ELKMONT CAMPGROUND, Tenn. – The Great Smoky Mountains National Park recently opened the lottery for its Annual Firefly Viewing Opportunity, a chance to see the park’s famous synchronous fireflies at their peak glow.
Lasting June 4-11 this year, the viewing opportunity takes place during mating season for synchronous fireflies, as the insects put on light shows as part of their courtship.
The Annual Firefly Viewing Opportunity will occur near the Elkmont Campground in East Tennessee, which has one of the largest populations of synchronous fireflies in the Smokies.
How to apply for the firefly lottery
To see this glowing spectacle at the national park, however, visitors will have to apply for a lottery. The lottery is now open and runs until 8 p.m. ET on May 1.
Applicants can enter the lottery for $1 per submission on Recreation.gov, where applicants can select two dates when they would like to attend the viewing opportunity. Applicants will be notified whether their applications were accepted by May 11.
The firefly viewing has grown in popularity over the years, leading park officials to host the lottery as a way to curb traffic and protect the fireflies.
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"We started managing this area because so many people would come here, and it was beginning to have an impact on not only the visitors’ experience, but also on the resources themselves," said Becky Nichols, an entomologist in Great Smoky Mountains National Park.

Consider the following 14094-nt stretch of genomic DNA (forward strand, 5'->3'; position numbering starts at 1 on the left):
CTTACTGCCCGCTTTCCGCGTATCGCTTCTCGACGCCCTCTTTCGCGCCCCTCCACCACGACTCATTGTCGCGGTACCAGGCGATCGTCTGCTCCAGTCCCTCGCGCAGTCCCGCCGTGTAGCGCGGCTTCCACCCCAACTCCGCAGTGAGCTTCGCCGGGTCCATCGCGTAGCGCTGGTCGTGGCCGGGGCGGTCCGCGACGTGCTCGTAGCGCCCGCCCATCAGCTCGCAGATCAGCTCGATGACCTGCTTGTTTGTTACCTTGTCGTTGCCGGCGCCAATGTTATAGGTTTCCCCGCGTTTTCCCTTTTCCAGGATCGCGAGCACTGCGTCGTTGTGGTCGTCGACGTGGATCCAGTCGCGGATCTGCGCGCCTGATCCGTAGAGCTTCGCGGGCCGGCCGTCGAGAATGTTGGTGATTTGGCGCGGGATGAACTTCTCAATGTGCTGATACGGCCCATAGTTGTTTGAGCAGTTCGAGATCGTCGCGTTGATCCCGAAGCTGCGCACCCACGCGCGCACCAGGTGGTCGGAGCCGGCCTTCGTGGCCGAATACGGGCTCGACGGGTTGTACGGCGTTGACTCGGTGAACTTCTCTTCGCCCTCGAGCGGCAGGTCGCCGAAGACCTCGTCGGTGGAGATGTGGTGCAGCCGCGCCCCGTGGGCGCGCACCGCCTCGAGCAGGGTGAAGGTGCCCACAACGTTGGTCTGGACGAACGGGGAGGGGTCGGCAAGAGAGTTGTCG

Having a lottery also ensures the safety and overall experience for visitors, who come to watch the fireflies in the woods in total darkness.
Visitors who win the lottery walk up a trail from the Elkmont Campground to watch the firefly light show. Beginning at 9:30 p.m., the show lasts for about two hours.
Why the synchronous fireflies glow
According to Nichols, synchronous fireflies typically mature and reach the adult stage in the early spring and throughout the summer. This is when the insects are capable of showcasing their signature glow.
Called bioluminescence, this flashing glow serves an important role.
"Primarily, the function of the flashing is for mate recognition," Nichols said. "In order for the males to find the females in total darkness, usually they have to have a method for communicating."
Males will communicate by using a particular flash pattern. Then, the females will flash in response.
According to Nichols, females are often on the forest floor, so their flashing is not as pronounced. This means that the flashing most people see at night is coming from male fireflies.
For those selected to watch this year's fireflies during the Annual Firefly Viewing Opportunity, the NPS provides tips for Light Show Etiquette for the best viewing experience and to help protect the fireflies.